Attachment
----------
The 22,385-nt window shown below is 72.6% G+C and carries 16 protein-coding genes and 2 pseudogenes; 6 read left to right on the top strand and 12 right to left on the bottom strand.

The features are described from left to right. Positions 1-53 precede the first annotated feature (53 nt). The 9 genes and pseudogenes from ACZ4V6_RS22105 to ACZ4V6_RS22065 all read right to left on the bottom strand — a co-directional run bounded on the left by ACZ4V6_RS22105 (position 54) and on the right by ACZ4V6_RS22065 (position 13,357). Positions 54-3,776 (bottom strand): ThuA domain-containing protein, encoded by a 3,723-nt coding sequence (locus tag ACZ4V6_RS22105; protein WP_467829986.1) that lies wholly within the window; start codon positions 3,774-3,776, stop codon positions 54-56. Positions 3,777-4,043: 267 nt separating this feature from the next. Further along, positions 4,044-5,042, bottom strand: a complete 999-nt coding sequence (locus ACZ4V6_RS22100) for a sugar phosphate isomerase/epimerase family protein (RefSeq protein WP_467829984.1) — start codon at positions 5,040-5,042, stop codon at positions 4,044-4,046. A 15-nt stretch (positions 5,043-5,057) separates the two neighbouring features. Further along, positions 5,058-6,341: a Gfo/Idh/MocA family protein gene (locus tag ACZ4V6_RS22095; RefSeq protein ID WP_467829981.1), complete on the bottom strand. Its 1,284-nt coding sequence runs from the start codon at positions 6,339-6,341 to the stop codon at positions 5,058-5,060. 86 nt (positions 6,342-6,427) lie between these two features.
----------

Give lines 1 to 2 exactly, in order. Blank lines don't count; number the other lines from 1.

The 22,385-nt window shown below is 72.6% G+C and carries 16 protein-coding genes and 2 pseudogenes; 6 read left to right on the top strand and 12 right to left on the bottom strand.

The features are described from left to right. Positions 1-53 precede the first annotated feature (53 nt). The 9 genes and pseudogenes from ACZ4V6_RS22105 to ACZ4V6_RS22065 all read right to left on the bottom strand — a co-directional run bounded on the left by ACZ4V6_RS22105 (position 54) and on the right by ACZ4V6_RS22065 (position 13,357). Positions 54-3,776 (bottom strand): ThuA domain-containing protein, encoded by a 3,723-nt coding sequence (locus tag ACZ4V6_RS22105; protein WP_467829986.1) that lies wholly within the window; start codon positions 3,774-3,776, stop codon positions 54-56. Positions 3,777-4,043: 267 nt separating this feature from the next. Further along, positions 4,044-5,042, bottom strand: a complete 999-nt coding sequence (locus ACZ4V6_RS22100) for a sugar phosphate isomerase/epimerase family protein (RefSeq protein WP_467829984.1) — start codon at positions 5,040-5,042, stop codon at positions 4,044-4,046. A 15-nt stretch (positions 5,043-5,057) separates the two neighbouring features. Further along, positions 5,058-6,341: a Gfo/Idh/MocA family protein gene (locus tag ACZ4V6_RS22095; RefSeq protein ID WP_467829981.1), complete on the bottom strand. Its 1,284-nt coding sequence runs from the start codon at positions 6,339-6,341 to the stop codon at positions 5,058-5,060. 86 nt (positions 6,342-6,427) lie between these two features.